The Indie Author Community is Awesome!

I am pretty happy with being traditionally published by Red Wheel / Weiser.  They’re a good company.  I liked my editor very much, and my publicist was excellent.  I feel they did a great job with sales, promotion, and everything else.  I got a few spots on some widely-syndicated radio shows and they promoted the hell out of my book tour.

But since I decided to publish my Wyrd West Chronicles as a self-published serial before I take it to print, I have discovered a whole world out there that I was not expecting, and it’s awesome!

Okay; actually, I can’t even say I discovered it.  I was sort of led by the hand by Sarah Buhrman.  If that name sounds familiar to you, it’s because I reviewed her book, Too Wyrd, not too long ago.  She had me on her podcast back when my first book had just come out so I figured it was only fair to at least give her book a glance, and I liked it.  Plus the more I learn about her, the better I like her.

I joined a Facebook group for Pagan fiction writers not long after I was on the podcast.  Recently she posted a link to an “author takeover” event that she was doing to celebrate someone else’s book release.  If you’ve never been to one of these, how they work is that an author is given a spot on the schedule; anywhere from half an hour to an hour.  Then they take over the event page, and every 2-5 minutes or so, they post stuff about themselves or their work.  It can be anything: memes, excerpts, book trailers, sneak previews, bio stuff, causes they support, giveaways; whatever.  Then another author takes over for the next spot on the schedule.

It’s something that indie fiction authors do to promote their books.  The idea is that you bring your fans, and they bring their fans, and maybe someone who reads your stuff might read theirs.  It works especially well if the authors have something in common (like, say, they all write fantasy).  And what I’ve inadvertently discovered is a community that works the way that I think business ought to work!

Why should there be competition among authors?  People who read like to read a lot, and they tend to read things in specific genres.  Surely it doesn’t hurt me to mention the books and authors I enjoyed to my friends who share my interests?  If anything, readers are always voraciously looking for the next thing because books write slowly and read quickly.  Showing people who like your work to other, similar authors keeps their interests piqued.  And reciprocation increases your audience.

In the indie author community, it seems that they recognize that.  There’s an attitude of “we’re all in this together.”  It’s supportive and cooperative.  For example, often at these takeover events there will be a large giveaway that people will donate their work to for every reader who participates in the event.  And they have no problems with other authors who are also readers entering their contests!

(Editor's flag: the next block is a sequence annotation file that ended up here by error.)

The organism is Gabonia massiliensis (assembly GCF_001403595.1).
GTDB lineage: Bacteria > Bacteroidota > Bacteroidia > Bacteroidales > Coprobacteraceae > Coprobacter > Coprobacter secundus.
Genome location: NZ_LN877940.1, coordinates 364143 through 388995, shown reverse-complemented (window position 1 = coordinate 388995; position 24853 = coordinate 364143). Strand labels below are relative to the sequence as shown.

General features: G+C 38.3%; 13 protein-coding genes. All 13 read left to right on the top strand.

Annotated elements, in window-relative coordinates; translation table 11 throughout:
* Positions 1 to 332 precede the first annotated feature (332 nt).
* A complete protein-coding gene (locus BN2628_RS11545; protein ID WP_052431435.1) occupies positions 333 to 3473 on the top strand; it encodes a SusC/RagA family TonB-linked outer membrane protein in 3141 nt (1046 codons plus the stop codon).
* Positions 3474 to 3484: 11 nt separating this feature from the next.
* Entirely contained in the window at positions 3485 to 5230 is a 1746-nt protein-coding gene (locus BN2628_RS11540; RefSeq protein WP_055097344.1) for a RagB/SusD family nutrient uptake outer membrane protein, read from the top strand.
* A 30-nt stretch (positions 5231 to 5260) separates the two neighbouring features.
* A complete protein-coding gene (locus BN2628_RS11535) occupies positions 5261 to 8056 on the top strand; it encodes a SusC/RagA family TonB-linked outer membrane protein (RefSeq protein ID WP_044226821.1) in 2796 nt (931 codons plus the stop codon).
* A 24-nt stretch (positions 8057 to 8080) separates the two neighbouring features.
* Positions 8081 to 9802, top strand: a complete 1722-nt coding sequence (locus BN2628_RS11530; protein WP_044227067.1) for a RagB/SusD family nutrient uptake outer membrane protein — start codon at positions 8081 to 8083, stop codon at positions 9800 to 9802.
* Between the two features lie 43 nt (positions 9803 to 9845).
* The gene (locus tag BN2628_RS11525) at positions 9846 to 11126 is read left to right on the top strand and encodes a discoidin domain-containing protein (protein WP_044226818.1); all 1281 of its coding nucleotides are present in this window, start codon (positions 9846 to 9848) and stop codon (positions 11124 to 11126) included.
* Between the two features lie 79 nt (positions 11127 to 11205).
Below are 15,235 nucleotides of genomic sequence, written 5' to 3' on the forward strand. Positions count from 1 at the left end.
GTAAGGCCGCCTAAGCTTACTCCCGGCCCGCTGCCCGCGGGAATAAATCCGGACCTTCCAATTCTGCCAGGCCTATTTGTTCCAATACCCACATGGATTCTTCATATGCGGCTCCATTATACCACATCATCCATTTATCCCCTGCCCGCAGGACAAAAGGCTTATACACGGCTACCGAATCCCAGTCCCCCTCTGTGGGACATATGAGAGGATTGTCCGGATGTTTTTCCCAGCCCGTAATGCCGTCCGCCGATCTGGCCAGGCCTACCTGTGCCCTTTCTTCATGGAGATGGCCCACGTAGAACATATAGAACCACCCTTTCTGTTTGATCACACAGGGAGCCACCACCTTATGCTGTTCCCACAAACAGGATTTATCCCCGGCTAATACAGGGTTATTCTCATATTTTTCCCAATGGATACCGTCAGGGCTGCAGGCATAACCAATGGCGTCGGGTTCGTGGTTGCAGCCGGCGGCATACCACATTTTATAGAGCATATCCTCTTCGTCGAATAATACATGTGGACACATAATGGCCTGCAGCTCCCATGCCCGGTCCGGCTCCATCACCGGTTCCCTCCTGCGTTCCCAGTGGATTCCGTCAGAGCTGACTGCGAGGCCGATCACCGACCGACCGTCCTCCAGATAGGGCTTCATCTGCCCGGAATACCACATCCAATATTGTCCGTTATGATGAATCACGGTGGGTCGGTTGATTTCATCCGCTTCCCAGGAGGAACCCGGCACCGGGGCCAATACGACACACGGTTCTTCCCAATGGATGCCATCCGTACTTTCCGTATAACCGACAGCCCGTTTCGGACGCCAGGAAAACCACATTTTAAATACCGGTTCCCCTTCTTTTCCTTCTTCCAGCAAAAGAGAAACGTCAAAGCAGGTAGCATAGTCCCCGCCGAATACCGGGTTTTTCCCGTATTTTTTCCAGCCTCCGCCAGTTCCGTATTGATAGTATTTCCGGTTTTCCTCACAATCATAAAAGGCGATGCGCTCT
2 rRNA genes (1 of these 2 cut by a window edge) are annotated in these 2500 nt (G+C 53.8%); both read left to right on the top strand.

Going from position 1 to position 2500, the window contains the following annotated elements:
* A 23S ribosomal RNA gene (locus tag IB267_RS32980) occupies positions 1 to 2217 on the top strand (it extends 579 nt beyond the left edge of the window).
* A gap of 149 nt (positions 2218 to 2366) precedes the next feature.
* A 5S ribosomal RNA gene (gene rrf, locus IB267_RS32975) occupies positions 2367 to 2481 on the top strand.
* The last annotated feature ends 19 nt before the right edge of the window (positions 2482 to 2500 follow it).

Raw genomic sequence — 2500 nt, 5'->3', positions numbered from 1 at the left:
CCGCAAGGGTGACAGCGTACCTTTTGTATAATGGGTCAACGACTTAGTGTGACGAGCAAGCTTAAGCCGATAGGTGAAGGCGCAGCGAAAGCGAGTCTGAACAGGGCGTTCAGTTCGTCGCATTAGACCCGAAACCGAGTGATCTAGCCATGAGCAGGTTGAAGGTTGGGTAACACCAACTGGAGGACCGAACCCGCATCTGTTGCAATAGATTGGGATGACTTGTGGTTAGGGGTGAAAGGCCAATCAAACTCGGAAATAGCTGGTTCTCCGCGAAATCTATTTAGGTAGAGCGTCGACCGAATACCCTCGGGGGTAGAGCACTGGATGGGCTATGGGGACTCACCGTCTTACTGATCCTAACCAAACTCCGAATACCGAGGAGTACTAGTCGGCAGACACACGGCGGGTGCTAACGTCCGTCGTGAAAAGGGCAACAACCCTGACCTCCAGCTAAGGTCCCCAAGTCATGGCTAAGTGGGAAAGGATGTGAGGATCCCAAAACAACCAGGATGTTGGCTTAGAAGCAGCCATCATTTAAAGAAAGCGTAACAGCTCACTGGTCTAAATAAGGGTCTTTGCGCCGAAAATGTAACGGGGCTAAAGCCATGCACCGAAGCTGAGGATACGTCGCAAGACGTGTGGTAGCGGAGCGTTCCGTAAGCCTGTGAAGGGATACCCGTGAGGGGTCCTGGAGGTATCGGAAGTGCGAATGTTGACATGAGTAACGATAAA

I think that as a reader, looking into the indie author community is a great chance to get insight into what some of the options are out there aside from the mainstream.  Often indie authors choose to publish this way because their work doesn’t fit easily in a mainstream publishing format.  The reason I decided to publish the Wyrd West Chronicles this way, for example, is because no magazine wants to publish novelettes because they’re too long, and it’s not a full novel so mainstream novel publishers will only publish them if you’ve already established yourself as a top-selling author.  Another friend of mine writes “cozy fantasies.”  There’s not a lot of bloodshed or fighting, and right now fantasy is a violent medium.  There’s a lot of indie writers out there who publish hard-core erotic fiction with fantasy elements; always a hard sell to a mainstream publisher because it’s a niche market.  You used to be able to find this stuff in anthologies and collections.  Now you can find it on Kindle.

If there’s a flaw in the presentation of indie authors, it’s that they’ve developed a reputation for being poorly edited.  That’s because editing is expensive.  Editors charge by the word, and one of the things you’re buying as a writer when you submit to a publisher and let them pay you in royalties is a professional editor’s services (not that they don’t earn their pay! They do!  Their job is to make your idea into a marketable book, and if you try to go it without them, your readers can tell).  But indie authors are learning.  Now they’re launching crowdfunders to support the paying of editors, copy editors, and cover designers.  Or they’re making connections with them in events like these.

Anyway, I absolutely love it!  And I think I’m glad I decided to start my fiction career by venturing out into the self-publishing world!  I may not choose to do that for full-length novels, but you can rest assured that my novelettes, collections, and other shorter works are likely to go this route.

Here’s a list of a few author takeover events I’m doing in the next little while, and I encourage you to check them out whether you come when I’m on or not, because there’s a lot of fascinating writers and so many interesting works to enjoy!  Don’t be discouraged if the turnout looks low; some of these are just getting rolling and they take a bit to gather snow.  It seems they usually fill out with a full schedule before the day comes, and signing up if you’re interested will help to assure that. 🙂

See you soon!


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